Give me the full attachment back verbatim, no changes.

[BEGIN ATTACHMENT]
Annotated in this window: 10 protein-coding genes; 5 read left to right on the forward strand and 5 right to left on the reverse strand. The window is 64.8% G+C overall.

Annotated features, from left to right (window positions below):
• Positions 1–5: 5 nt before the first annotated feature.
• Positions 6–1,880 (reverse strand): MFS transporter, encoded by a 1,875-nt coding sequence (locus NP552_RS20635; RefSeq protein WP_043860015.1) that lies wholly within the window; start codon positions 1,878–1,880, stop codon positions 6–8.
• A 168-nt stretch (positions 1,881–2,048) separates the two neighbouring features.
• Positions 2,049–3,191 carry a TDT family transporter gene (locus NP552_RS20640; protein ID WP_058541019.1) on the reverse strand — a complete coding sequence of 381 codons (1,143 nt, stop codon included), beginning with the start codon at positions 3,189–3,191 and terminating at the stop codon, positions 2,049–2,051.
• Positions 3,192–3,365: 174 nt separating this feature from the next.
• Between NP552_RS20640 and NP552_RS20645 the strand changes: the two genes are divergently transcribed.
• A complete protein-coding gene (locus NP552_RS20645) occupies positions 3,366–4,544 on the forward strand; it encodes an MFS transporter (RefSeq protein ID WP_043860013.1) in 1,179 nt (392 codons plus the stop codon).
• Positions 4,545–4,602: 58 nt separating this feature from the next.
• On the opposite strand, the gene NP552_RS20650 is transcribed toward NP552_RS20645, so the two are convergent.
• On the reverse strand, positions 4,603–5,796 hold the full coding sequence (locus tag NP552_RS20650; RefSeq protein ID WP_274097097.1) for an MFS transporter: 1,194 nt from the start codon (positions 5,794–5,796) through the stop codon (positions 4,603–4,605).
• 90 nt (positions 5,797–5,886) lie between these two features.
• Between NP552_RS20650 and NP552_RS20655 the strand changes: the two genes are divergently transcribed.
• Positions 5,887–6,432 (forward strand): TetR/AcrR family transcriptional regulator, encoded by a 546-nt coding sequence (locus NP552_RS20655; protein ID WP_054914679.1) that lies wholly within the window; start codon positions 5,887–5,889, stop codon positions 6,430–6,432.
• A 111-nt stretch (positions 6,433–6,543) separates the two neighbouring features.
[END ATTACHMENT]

Annotated in this window: 10 protein-coding genes; 5 read left to right on the forward strand and 5 right to left on the reverse strand. The window is 64.8% G+C overall.

Annotated features, from left to right (window positions below):
• Positions 1–5: 5 nt before the first annotated feature.
• Positions 6–1,880 (reverse strand): MFS transporter, encoded by a 1,875-nt coding sequence (locus NP552_RS20635; RefSeq protein WP_043860015.1) that lies wholly within the window; start codon positions 1,878–1,880, stop codon positions 6–8.
• A 168-nt stretch (positions 1,881–2,048) separates the two neighbouring features.
• Positions 2,049–3,191 carry a TDT family transporter gene (locus NP552_RS20640; protein ID WP_058541019.1) on the reverse strand — a complete coding sequence of 381 codons (1,143 nt, stop codon included), beginning with the start codon at positions 3,189–3,191 and terminating at the stop codon, positions 2,049–2,051.
• Positions 3,192–3,365: 174 nt separating this feature from the next.
• Between NP552_RS20640 and NP552_RS20645 the strand changes: the two genes are divergently transcribed.
• A complete protein-coding gene (locus NP552_RS20645) occupies positions 3,366–4,544 on the forward strand; it encodes an MFS transporter (RefSeq protein ID WP_043860013.1) in 1,179 nt (392 codons plus the stop codon).
• Positions 4,545–4,602: 58 nt separating this feature from the next.
• On the opposite strand, the gene NP552_RS20650 is transcribed toward NP552_RS20645, so the two are convergent.
• On the reverse strand, positions 4,603–5,796 hold the full coding sequence (locus tag NP552_RS20650; RefSeq protein ID WP_274097097.1) for an MFS transporter: 1,194 nt from the start codon (positions 5,794–5,796) through the stop codon (positions 4,603–4,605).
• 90 nt (positions 5,797–5,886) lie between these two features.
• Between NP552_RS20650 and NP552_RS20655 the strand changes: the two genes are divergently transcribed.
• Positions 5,887–6,432 (forward strand): TetR/AcrR family transcriptional regulator, encoded by a 546-nt coding sequence (locus NP552_RS20655; protein ID WP_054914679.1) that lies wholly within the window; start codon positions 5,887–5,889, stop codon positions 6,430–6,432.
• A 111-nt stretch (positions 6,433–6,543) separates the two neighbouring features.